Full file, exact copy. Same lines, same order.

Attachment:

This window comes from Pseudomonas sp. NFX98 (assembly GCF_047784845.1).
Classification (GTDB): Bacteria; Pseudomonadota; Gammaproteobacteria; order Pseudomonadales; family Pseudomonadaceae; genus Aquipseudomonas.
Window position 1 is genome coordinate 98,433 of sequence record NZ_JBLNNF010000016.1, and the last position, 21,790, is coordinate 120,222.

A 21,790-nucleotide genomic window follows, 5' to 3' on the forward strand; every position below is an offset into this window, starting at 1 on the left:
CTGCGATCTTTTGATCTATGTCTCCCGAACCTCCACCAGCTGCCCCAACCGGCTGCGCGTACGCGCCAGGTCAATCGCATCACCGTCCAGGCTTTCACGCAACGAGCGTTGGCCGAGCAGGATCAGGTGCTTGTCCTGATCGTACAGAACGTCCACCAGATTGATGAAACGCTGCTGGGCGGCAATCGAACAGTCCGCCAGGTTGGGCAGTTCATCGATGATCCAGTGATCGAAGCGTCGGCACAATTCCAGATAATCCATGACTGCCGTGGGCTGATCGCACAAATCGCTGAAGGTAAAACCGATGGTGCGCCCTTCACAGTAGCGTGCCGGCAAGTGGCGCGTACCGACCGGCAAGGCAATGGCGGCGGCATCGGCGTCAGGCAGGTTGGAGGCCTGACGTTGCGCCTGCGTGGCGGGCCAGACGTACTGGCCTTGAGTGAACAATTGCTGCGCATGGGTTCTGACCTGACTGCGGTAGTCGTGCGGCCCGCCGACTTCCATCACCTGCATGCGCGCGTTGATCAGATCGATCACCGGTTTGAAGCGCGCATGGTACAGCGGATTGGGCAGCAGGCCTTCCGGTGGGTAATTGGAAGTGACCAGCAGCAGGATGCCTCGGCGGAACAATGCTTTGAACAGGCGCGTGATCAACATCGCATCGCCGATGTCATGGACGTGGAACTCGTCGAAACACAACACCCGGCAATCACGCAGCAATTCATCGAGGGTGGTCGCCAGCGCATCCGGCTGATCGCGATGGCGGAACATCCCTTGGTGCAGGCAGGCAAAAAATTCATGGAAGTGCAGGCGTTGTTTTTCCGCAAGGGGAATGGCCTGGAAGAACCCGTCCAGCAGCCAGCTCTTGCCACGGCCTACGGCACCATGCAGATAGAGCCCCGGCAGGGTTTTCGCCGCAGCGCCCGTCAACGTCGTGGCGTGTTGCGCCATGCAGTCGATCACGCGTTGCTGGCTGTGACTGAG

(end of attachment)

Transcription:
This window comes from Pseudomonas sp. NFX98 (assembly GCF_047784845.1).
Classification (GTDB): Bacteria; Pseudomonadota; Gammaproteobacteria; order Pseudomonadales; family Pseudomonadaceae; genus Aquipseudomonas.
Window position 1 is genome coordinate 98,433 of sequence record NZ_JBLNNF010000016.1, and the last position, 21,790, is coordinate 120,222.

A 21,790-nucleotide genomic window follows, 5' to 3' on the forward strand; every position below is an offset into this window, starting at 1 on the left:
CTGCGATCTTTTGATCTATGTCTCCCGAACCTCCACCAGCTGCCCCAACCGGCTGCGCGTACGCGCCAGGTCAATCGCATCACCGTCCAGGCTTTCACGCAACGAGCGTTGGCCGAGCAGGATCAGGTGCTTGTCCTGATCGTACAGAACGTCCACCAGATTGATGAAACGCTGCTGGGCGGCAATCGAACAGTCCGCCAGGTTGGGCAGTTCATCGATGATCCAGTGATCGAAGCGTCGGCACAATTCCAGATAATCCATGACTGCCGTGGGCTGATCGCACAAATCGCTGAAGGTAAAACCGATGGTGCGCCCTTCACAGTAGCGTGCCGGCAAGTGGCGCGTACCGACCGGCAAGGCAATGGCGGCGGCATCGGCGTCAGGCAGGTTGGAGGCCTGACGTTGCGCCTGCGTGGCGGGCCAGACGTACTGGCCTTGAGTGAACAATTGCTGCGCATGGGTTCTGACCTGACTGCGGTAGTCGTGCGGCCCGCCGACTTCCATCACCTGCATGCGCGCGTTGATCAGATCGATCACCGGTTTGAAGCGCGCATGGTACAGCGGATTGGGCAGCAGGCCTTCCGGTGGGTAATTGGAAGTGACCAGCAGCAGGATGCCTCGGCGGAACAATGCTTTGAACAGGCGCGTGATCAACATCGCATCGCCGATGTCATGGACGTGGAACTCGTCGAAACACAACACCCGGCAATCACGCAGCAATTCATCGAGGGTGGTCGCCAGCGCATCCGGCTGATCGCGATGGCGGAACATCCCTTGGTGCAGGCAGGCAAAAAATTCATGGAAGTGCAGGCGTTGTTTTTCCGCAAGGGGAATGGCCTGGAAGAACCCGTCCAGCAGCCAGCTCTTGCCACGGCCTACGGCACCATGCAGATAGAGCCCCGGCAGGGTTTTCGCCGCAGCGCCCGTCAACGTCGTGGCGTGTTGCGCCATGCAGTCGATCACGCGTTGCTGGCTGTGACTGAG